Considering the taboo surrounding ASMR, did you initially tell your friends and family about your channel or did you wait until it became more mainstream? 

I never told anyone about my channel at first. It wasn’t because it was taboo or anything, but rather that I was putting myself out there on the internet and that in itself is scary. After a few months as my channel grew, people I knew in real life found out about it. By that point, I was already loving making videos so much that whatever they thought wouldn’t have impacted me or made me want to stop anyways.

I’ve noticed you take a slightly different approach than a lot of mainstream ASMR creators and like to incorporate more traditional YouTube lifestyle content in ASMR form, what was your thought process behind that? 

Before I knew about ASMR, I was already a huge fan of Youtube and had been watching regularly since 2008. I usually watched beauty and lifestyle girls so I was familiar and enjoyed those types of videos, so thought it would be fun to mix that style with ASMR. Beauty and fashion videos also work really well for ASMR because there’s a lot of interesting sounds within that, like tapping on makeup products, sounds of fabric on clothing, etc.

What’s been the hardest part of your experience as an ASMRtist?

The hardest part was dealing with online comments and peoples perception of me. At the start, it really got to me, and even though most comments are positive, the few negative ones were hard to push past. Over time I learned to ignore it because most of what people would say wasn’t even true. Now I focus on all the amazing viewers I have that come back every week, and I love interacting and getting to know them.

@gwengwiz embedded via 

What is it about creating ASMR content that keeps you inspired to continue considering that while the concept is more accepted than it was before, it still is quite taboo. 

I find making ASMR videos so much fun. It’s such an amazing creative outlet, and I love the entire process of planning, filming, editing, so for me, it’s the most ideal job. But even more so what keeps me going is the response from my audience which is so incredibly rewarding. Every day I get messages from viewers saying I help them fall sleep and feel better, and that makes every difficult comment worth it.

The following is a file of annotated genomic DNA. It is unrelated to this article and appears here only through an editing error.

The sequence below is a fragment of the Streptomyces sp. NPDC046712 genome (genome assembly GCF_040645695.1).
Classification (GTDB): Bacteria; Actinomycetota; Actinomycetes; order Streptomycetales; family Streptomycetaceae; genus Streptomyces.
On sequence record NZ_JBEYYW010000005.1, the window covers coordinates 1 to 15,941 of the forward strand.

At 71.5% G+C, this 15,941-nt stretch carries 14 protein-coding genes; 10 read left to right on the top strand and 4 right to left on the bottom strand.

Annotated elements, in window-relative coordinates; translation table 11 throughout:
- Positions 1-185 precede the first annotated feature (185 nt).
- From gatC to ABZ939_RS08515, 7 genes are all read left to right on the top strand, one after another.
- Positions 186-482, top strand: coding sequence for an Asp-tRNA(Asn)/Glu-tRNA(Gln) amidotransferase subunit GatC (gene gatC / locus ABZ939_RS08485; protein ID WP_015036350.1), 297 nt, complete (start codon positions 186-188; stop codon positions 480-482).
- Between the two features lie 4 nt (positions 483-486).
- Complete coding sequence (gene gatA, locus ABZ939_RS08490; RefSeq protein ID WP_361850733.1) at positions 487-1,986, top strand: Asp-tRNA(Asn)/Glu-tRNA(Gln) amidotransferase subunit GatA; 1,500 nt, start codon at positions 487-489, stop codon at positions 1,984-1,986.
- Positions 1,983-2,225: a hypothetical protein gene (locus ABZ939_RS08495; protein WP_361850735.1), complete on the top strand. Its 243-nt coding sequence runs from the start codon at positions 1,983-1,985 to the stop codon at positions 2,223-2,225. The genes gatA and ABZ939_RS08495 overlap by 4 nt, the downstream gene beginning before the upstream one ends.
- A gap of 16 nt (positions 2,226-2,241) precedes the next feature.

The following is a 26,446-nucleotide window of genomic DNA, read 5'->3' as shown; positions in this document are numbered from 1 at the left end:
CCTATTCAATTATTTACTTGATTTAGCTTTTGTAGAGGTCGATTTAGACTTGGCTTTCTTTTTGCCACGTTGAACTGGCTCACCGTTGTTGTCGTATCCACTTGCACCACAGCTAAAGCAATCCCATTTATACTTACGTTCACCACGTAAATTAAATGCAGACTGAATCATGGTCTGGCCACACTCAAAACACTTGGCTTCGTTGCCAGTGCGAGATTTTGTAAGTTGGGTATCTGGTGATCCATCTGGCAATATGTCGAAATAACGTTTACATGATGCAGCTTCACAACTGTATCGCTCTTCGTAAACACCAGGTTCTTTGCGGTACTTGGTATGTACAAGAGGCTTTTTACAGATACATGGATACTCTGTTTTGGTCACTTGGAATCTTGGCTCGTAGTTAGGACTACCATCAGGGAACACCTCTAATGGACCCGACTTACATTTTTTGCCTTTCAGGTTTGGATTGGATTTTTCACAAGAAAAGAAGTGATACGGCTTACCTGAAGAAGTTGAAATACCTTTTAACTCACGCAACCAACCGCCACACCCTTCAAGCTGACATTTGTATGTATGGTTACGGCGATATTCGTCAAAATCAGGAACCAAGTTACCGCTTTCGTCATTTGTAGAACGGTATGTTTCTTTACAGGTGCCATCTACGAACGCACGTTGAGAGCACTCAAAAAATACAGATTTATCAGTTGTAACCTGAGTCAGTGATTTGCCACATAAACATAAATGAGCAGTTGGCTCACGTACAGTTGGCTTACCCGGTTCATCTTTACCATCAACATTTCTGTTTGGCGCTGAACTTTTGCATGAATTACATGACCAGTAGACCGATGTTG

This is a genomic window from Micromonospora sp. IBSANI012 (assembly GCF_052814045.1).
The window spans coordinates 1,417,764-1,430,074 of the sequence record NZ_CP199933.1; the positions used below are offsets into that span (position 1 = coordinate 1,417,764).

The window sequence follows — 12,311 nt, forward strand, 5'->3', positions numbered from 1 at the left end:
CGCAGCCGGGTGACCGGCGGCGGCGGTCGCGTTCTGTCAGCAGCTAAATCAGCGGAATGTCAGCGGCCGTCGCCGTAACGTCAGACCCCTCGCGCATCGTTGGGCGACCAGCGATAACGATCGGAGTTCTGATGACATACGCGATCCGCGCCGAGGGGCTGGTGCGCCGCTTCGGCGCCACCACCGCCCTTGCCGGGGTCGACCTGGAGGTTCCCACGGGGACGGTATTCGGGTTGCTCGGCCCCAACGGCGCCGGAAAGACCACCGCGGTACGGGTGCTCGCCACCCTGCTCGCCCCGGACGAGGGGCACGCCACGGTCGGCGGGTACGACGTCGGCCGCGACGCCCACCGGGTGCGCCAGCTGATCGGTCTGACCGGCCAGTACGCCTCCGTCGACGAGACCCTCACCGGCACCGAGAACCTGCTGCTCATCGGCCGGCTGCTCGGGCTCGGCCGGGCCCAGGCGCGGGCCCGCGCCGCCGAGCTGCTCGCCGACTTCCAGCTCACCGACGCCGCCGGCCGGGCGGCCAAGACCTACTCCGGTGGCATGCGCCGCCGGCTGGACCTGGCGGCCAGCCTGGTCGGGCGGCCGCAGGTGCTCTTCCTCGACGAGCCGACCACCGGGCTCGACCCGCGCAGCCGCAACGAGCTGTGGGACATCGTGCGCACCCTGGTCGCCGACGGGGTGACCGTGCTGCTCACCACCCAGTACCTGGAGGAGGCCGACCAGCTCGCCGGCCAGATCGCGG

Do you think there’s a reason why ASMR has seen such a boost in popularity in the past two years? 

That’s a really good question, one I have no real idea of the answer. I guess as with many things, the internet has allowed a faster and quicker spread of information, so people are just learning and discovering new things now more than ever. As people in mainstream media discover it and see just how popular it is online within the ASMR community, they probably realized it would make for some interesting content. Now with the Netflix documentary, and celebrities trying it out, most people have some idea what ASMR is, which is really cool.

Do you have any words for skeptics who trivialize ASMRtists and viewers?

I guess I’d ask those people if they’ve ever struggled to fall asleep at night. I think at some point we’ve all dealt with this, and whatever you can find to help deal with that is awesome. For many people that is ASMR videos. The same way I’d never judge someone for taking sleeping pills, it’s weird that anyone would judge someone for watching ASMR.

@gwengwiz embedded via 

What do you think is the future for ASMR? 

In this day and age, it’s pretty impossible to predict the future and what will come. I’d love for ASMR to grow in popularity and be better understood and respected by all.

Finally, are there any ASMRtists you would personally recommend?

YES! Right now I’m obsessed with Goodnight Moon ASMR. Her videos are so well done, with such attention to detail. She makes me question why I even try to make my own videos haha (but also very inspirational!). Definitely check her out if you’re into ASMR.

To check out more about Gwen you can view her Instagram by clicking here and her YouTube page by clicking here